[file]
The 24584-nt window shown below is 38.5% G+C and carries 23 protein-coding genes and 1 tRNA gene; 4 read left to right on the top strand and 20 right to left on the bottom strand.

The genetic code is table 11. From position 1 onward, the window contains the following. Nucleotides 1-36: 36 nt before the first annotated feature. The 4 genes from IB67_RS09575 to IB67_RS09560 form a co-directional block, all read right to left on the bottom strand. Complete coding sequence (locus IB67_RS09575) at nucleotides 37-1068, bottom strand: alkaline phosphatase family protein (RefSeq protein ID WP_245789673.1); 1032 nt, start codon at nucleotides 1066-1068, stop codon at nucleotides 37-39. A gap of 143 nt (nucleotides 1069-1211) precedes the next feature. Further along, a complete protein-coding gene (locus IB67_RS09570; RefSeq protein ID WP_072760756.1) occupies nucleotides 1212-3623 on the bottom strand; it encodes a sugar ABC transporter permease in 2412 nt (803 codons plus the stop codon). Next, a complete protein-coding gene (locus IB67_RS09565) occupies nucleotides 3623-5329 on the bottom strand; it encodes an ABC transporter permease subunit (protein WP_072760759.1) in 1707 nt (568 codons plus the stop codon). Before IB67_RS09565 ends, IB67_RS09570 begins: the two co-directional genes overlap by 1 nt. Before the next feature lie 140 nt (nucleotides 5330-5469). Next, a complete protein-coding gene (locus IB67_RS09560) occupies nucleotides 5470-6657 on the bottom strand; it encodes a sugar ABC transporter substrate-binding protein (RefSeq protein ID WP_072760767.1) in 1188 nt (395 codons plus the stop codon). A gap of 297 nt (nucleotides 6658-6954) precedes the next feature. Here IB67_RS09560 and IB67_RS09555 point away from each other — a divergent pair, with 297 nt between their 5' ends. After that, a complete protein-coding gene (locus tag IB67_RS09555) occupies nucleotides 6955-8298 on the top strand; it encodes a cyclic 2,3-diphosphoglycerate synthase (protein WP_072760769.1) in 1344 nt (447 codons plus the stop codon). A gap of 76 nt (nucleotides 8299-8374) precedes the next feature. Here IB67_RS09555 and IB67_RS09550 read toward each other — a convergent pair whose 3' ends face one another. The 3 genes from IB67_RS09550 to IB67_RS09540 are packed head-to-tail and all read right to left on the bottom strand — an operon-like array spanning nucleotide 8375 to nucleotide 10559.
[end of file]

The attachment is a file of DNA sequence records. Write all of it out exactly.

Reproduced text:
The 24584-nt window shown below is 38.5% G+C and carries 23 protein-coding genes and 1 tRNA gene; 4 read left to right on the top strand and 20 right to left on the bottom strand.

The genetic code is table 11. From position 1 onward, the window contains the following. Nucleotides 1-36: 36 nt before the first annotated feature. The 4 genes from IB67_RS09575 to IB67_RS09560 form a co-directional block, all read right to left on the bottom strand. Complete coding sequence (locus IB67_RS09575) at nucleotides 37-1068, bottom strand: alkaline phosphatase family protein (RefSeq protein ID WP_245789673.1); 1032 nt, start codon at nucleotides 1066-1068, stop codon at nucleotides 37-39. A gap of 143 nt (nucleotides 1069-1211) precedes the next feature. Further along, a complete protein-coding gene (locus IB67_RS09570; RefSeq protein ID WP_072760756.1) occupies nucleotides 1212-3623 on the bottom strand; it encodes a sugar ABC transporter permease in 2412 nt (803 codons plus the stop codon). Next, a complete protein-coding gene (locus IB67_RS09565) occupies nucleotides 3623-5329 on the bottom strand; it encodes an ABC transporter permease subunit (protein WP_072760759.1) in 1707 nt (568 codons plus the stop codon). Before IB67_RS09565 ends, IB67_RS09570 begins: the two co-directional genes overlap by 1 nt. Before the next feature lie 140 nt (nucleotides 5330-5469). Next, a complete protein-coding gene (locus IB67_RS09560) occupies nucleotides 5470-6657 on the bottom strand; it encodes a sugar ABC transporter substrate-binding protein (RefSeq protein ID WP_072760767.1) in 1188 nt (395 codons plus the stop codon). A gap of 297 nt (nucleotides 6658-6954) precedes the next feature. Here IB67_RS09560 and IB67_RS09555 point away from each other — a divergent pair, with 297 nt between their 5' ends. After that, a complete protein-coding gene (locus tag IB67_RS09555) occupies nucleotides 6955-8298 on the top strand; it encodes a cyclic 2,3-diphosphoglycerate synthase (protein WP_072760769.1) in 1344 nt (447 codons plus the stop codon). A gap of 76 nt (nucleotides 8299-8374) precedes the next feature. Here IB67_RS09555 and IB67_RS09550 read toward each other — a convergent pair whose 3' ends face one another. The 3 genes from IB67_RS09550 to IB67_RS09540 are packed head-to-tail and all read right to left on the bottom strand — an operon-like array spanning nucleotide 8375 to nucleotide 10559.